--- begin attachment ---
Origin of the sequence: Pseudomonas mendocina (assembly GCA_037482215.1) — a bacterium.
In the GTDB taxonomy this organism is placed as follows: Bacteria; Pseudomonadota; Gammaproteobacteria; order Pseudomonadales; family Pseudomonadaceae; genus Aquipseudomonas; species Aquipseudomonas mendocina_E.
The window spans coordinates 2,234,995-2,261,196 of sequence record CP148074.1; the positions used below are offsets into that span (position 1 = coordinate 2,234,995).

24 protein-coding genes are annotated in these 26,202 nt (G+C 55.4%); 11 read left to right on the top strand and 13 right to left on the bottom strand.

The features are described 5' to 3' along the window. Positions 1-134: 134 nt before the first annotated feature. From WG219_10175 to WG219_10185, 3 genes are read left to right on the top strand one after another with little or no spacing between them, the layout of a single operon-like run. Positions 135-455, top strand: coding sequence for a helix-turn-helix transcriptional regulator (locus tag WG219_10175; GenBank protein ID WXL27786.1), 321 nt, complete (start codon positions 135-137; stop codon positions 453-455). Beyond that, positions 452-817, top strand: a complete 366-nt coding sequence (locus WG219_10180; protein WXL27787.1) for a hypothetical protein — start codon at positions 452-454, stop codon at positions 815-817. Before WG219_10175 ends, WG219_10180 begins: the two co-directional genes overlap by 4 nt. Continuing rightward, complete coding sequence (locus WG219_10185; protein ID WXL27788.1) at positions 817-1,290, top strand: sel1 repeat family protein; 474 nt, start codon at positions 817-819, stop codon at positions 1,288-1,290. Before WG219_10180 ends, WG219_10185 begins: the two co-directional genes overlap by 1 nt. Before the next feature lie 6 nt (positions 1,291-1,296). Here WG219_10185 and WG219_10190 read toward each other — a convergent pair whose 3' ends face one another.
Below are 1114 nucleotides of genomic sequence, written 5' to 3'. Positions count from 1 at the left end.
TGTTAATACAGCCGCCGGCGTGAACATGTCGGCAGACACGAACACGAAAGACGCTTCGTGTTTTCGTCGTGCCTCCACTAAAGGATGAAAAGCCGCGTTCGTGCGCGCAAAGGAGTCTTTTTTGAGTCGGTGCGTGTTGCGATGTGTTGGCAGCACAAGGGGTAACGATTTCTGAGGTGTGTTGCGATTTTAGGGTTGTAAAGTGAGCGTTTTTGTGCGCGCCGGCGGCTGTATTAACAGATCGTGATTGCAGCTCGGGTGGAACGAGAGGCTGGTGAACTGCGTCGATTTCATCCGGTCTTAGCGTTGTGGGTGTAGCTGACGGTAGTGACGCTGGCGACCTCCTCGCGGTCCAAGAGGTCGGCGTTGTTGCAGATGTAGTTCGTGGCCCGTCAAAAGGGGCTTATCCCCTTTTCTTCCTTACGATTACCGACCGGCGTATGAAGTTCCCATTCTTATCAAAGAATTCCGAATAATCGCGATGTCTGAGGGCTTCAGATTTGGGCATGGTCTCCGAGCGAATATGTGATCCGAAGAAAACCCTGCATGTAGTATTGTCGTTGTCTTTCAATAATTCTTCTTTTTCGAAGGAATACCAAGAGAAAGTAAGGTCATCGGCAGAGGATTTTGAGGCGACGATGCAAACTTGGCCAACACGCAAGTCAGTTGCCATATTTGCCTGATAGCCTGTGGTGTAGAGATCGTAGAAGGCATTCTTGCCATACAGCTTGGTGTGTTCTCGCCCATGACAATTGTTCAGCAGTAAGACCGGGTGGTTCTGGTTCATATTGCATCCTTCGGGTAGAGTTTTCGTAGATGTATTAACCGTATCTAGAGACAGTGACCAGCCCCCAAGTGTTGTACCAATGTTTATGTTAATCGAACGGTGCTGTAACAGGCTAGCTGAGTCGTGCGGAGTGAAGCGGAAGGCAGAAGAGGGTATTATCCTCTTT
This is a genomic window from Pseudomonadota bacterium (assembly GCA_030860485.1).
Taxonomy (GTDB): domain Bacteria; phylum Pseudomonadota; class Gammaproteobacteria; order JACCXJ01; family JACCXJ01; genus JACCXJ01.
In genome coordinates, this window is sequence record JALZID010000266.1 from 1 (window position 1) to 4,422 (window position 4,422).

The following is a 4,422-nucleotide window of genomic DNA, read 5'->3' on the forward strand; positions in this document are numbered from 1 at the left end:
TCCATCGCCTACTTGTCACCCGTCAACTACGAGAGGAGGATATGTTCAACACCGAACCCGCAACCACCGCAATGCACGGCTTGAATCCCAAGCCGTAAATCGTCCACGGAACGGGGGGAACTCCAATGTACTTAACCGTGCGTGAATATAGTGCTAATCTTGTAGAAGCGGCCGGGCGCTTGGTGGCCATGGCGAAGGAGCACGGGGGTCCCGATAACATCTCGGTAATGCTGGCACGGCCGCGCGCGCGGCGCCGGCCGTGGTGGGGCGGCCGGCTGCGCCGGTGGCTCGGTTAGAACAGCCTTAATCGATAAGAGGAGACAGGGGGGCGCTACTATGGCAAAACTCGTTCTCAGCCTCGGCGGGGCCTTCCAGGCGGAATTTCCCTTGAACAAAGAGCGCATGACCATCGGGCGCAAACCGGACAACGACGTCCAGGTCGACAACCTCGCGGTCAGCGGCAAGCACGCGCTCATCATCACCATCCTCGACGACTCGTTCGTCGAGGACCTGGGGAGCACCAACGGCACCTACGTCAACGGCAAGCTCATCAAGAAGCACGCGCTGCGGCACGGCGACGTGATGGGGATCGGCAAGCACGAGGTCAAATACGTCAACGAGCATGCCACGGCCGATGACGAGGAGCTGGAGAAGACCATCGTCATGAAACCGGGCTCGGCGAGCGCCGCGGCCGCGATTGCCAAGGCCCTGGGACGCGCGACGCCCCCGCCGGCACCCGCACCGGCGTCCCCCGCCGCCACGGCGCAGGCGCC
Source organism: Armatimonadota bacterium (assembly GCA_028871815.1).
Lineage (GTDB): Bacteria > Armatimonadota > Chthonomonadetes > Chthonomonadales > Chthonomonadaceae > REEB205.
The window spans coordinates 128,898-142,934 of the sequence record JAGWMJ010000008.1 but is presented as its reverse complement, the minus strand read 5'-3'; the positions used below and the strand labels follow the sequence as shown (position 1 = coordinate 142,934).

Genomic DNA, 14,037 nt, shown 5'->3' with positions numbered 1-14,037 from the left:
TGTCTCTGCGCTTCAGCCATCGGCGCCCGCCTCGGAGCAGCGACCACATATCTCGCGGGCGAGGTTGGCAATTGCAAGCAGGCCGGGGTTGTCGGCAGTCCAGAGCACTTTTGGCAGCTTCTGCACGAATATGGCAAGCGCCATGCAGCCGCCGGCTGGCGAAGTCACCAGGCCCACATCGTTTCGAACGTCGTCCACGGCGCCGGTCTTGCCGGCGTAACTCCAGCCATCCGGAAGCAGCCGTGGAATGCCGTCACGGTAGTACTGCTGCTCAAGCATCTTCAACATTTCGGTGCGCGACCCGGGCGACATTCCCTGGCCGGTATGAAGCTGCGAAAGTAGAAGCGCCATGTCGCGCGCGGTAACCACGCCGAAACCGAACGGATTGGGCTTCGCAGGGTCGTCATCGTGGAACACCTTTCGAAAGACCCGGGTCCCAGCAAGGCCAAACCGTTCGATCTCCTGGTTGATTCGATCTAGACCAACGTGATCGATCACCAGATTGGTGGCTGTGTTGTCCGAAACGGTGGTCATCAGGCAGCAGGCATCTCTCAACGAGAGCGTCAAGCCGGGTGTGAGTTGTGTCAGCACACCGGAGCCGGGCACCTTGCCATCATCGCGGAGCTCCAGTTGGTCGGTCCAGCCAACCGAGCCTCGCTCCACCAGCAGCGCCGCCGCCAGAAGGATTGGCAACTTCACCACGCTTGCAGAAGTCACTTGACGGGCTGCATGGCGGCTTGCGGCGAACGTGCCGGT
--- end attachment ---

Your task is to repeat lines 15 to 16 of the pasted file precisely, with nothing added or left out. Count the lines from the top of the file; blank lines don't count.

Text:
The window spans coordinates 128,898-142,934 of the sequence record JAGWMJ010000008.1 but is presented as its reverse complement, the minus strand read 5'-3'; the positions used below and the strand labels follow the sequence as shown (position 1 = coordinate 142,934).

Genomic DNA, 14,037 nt, shown 5'->3' with positions numbered 1-14,037 from the left: